Sunday, July 17, 2011

Out of the attic: That thing you did in primary school

No, not the time you caught an outsized locust and kept it in your uniform dress pocket, so that when you had to say goodbye to the deputy principal who was moving to another school, you tried to shake hands with him using your left hand, because your right hand was fully occupied preventing the monster insect from escaping and jumping all over him. Oh wait, that wasn't you.
That was me...

No, I'm talking about that thing with the wax crayons, where you fill in the whole page with brightly coloured crayons, then cover it in black crayon and scratch through the layers to make your picture. Well, you know what?

Crayons suck.

While for the most part growing up tends not to be as great as we think it'll be (mainly, I think, because kids are never really taught to make meaningful choices, so as adults we just kind of drift into things), we do learn certain liberating truths, and this is one of the best: The art materials they give to kids are really horrible. The paints, the brushes, the coloured pencils, the crayons, all might as well have been specially designed to make us think we were no good at art. Those of us who persevered, learned something wonderful: out there, in the non-kid world, are proper paints. Proper brushes. Coloured pencils that actually leave a mark on the paper. And... no, not crayons. As far as I know, crayons pretty much always suck. But there's something much, much better - oil pastels!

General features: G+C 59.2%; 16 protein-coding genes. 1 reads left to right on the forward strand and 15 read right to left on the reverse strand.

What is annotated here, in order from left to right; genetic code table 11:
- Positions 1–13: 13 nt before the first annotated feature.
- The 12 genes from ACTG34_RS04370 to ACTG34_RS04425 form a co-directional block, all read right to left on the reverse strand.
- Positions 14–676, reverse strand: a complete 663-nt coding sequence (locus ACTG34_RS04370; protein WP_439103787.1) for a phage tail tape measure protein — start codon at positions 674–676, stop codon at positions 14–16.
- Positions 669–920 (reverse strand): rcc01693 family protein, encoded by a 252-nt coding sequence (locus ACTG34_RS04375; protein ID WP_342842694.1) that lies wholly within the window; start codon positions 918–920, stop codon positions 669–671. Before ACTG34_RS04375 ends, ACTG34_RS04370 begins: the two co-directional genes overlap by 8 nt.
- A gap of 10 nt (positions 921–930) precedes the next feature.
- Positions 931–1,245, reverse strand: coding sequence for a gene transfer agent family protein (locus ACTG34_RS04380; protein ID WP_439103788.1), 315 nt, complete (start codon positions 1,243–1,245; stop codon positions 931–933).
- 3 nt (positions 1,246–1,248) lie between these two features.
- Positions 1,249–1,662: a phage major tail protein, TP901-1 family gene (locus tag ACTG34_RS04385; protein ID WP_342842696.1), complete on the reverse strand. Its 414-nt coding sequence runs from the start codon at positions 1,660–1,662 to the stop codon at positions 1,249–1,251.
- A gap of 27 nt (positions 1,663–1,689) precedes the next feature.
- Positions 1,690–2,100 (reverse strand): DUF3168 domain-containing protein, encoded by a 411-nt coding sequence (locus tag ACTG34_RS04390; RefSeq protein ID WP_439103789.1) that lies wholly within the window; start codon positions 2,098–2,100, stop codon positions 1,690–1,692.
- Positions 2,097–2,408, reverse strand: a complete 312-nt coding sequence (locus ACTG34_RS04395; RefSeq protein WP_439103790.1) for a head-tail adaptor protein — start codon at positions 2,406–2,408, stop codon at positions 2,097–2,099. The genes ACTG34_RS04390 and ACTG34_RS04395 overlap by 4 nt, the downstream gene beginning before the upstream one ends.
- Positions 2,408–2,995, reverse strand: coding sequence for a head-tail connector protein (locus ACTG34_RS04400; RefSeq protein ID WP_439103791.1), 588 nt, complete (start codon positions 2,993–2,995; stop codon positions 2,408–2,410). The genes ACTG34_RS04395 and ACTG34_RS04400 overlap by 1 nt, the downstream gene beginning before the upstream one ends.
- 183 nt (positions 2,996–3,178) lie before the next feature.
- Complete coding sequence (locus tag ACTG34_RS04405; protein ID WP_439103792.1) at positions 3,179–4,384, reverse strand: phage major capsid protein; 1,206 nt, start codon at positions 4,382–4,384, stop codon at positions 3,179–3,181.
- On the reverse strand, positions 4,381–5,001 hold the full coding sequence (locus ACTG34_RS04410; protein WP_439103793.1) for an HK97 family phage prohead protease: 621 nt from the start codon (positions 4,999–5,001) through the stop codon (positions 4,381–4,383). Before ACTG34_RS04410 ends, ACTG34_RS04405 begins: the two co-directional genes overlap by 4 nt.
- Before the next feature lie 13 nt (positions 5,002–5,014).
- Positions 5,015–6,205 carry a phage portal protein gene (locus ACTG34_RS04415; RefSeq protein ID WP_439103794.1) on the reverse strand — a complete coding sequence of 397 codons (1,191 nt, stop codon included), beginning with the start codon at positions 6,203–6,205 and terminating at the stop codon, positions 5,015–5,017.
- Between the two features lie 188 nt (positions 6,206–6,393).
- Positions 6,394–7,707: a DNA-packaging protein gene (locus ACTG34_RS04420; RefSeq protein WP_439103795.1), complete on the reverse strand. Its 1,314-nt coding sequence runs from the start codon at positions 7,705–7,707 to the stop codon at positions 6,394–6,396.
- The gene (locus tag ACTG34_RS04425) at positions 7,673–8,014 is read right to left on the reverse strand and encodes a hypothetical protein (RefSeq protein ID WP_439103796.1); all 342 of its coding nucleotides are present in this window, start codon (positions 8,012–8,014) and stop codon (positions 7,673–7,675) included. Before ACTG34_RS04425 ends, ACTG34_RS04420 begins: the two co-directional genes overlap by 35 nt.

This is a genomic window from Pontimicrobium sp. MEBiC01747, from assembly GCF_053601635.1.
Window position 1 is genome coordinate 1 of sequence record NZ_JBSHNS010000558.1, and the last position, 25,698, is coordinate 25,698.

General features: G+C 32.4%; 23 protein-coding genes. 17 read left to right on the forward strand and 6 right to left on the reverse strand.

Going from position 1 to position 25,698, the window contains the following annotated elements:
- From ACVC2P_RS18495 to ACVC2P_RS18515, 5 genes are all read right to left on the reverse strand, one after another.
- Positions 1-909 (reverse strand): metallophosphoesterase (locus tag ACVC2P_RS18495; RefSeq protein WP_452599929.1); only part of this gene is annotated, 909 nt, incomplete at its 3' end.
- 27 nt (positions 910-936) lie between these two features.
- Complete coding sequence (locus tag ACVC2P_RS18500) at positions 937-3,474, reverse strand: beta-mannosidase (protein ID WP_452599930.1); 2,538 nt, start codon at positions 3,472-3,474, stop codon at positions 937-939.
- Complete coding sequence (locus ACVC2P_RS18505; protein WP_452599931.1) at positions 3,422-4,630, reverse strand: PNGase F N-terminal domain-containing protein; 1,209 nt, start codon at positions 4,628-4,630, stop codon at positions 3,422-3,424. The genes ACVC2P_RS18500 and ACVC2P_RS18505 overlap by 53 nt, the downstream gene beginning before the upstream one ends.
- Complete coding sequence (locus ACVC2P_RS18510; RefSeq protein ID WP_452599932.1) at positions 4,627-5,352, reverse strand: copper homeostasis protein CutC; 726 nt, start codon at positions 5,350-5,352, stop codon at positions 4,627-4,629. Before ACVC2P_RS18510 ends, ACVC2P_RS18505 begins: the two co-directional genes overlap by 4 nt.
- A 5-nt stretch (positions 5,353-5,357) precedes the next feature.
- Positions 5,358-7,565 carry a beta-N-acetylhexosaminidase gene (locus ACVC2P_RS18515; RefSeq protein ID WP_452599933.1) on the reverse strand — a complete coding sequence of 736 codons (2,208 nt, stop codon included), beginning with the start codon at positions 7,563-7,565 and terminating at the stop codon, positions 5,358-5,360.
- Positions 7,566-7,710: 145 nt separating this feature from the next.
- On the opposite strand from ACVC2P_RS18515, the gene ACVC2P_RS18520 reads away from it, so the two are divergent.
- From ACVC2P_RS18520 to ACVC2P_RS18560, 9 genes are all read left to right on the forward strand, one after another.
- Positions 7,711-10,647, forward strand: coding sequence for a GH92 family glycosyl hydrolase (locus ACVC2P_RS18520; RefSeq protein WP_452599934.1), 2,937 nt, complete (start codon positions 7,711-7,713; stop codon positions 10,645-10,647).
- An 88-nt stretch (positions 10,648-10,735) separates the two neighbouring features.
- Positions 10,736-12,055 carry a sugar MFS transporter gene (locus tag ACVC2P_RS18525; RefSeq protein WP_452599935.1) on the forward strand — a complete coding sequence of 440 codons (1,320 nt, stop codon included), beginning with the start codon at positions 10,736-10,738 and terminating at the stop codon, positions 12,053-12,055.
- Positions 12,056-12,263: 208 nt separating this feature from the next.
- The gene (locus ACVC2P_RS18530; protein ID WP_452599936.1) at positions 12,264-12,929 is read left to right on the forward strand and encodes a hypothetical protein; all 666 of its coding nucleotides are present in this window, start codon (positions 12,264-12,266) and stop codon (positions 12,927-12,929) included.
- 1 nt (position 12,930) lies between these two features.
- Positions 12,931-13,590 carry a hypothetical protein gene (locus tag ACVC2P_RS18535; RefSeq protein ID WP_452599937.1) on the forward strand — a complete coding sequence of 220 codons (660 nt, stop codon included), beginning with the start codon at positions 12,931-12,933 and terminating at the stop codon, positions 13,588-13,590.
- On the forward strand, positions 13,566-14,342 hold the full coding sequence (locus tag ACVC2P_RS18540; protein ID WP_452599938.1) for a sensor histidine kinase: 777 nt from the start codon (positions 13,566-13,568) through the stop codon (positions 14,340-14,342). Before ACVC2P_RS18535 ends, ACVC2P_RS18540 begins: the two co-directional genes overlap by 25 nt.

So, if you're an adult and you don't think you're any good at art, try this: Go to an art supply store. Buy a box of oil pastels, or coloured pencils, or watercolour or oil paints and a brush or two. But here's the difficult part: get the most expensive brand of whatever medium you choose. Your well-behaved self will try to tell you that you simply can't. Don't listen to it. You're all grown up, you've probably blown more money than this on a haircut or a restaurant meal. You have no idea what difference quality makes, and here's the thing: it probably makes a bigger difference to a learning artist than to an experienced one. Picasso could create a masterpiece with one scratchy pencil, but bad materials quite likely taught you, way too young, that you're not an artist. Treat yourself to one box of really good oil pastels.

Now go home and play with them.


  1. I love the texture on this piece.

  2. Thank you! That's probably the nicest thing about this technique. It gives you the texture of certain print types and etchings, but with a lot less work and specialised equipment.